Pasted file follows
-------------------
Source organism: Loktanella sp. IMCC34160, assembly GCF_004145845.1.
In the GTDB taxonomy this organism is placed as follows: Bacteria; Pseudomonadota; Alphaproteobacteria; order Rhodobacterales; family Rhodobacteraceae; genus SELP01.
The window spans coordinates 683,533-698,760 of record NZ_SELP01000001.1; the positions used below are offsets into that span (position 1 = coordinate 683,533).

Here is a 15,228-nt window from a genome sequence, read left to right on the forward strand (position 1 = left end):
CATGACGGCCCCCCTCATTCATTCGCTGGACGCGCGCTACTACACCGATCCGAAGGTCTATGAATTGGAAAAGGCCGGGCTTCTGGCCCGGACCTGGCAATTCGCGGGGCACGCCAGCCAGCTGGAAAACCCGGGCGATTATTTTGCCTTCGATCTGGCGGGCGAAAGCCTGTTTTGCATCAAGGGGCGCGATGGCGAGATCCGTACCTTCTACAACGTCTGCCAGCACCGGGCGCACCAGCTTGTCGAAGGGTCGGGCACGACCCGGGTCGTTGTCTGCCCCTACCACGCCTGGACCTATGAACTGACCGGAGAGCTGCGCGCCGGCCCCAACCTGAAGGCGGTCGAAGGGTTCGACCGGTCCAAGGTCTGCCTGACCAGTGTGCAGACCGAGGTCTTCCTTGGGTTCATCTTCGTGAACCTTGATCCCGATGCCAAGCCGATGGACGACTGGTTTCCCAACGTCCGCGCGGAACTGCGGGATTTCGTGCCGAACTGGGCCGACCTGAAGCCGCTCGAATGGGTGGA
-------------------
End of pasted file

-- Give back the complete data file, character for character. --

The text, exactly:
Source organism: Loktanella sp. IMCC34160, assembly GCF_004145845.1.
In the GTDB taxonomy this organism is placed as follows: Bacteria; Pseudomonadota; Alphaproteobacteria; order Rhodobacterales; family Rhodobacteraceae; genus SELP01.
The window spans coordinates 683,533-698,760 of record NZ_SELP01000001.1; the positions used below are offsets into that span (position 1 = coordinate 683,533).

Here is a 15,228-nt window from a genome sequence, read left to right on the forward strand (position 1 = left end):
CATGACGGCCCCCCTCATTCATTCGCTGGACGCGCGCTACTACACCGATCCGAAGGTCTATGAATTGGAAAAGGCCGGGCTTCTGGCCCGGACCTGGCAATTCGCGGGGCACGCCAGCCAGCTGGAAAACCCGGGCGATTATTTTGCCTTCGATCTGGCGGGCGAAAGCCTGTTTTGCATCAAGGGGCGCGATGGCGAGATCCGTACCTTCTACAACGTCTGCCAGCACCGGGCGCACCAGCTTGTCGAAGGGTCGGGCACGACCCGGGTCGTTGTCTGCCCCTACCACGCCTGGACCTATGAACTGACCGGAGAGCTGCGCGCCGGCCCCAACCTGAAGGCGGTCGAAGGGTTCGACCGGTCCAAGGTCTGCCTGACCAGTGTGCAGACCGAGGTCTTCCTTGGGTTCATCTTCGTGAACCTTGATCCCGATGCCAAGCCGATGGACGACTGGTTTCCCAACGTCCGCGCGGAACTGCGGGATTTCGTGCCGAACTGGGCCGACCTGAAGCCGCTCGAATGGGTGGA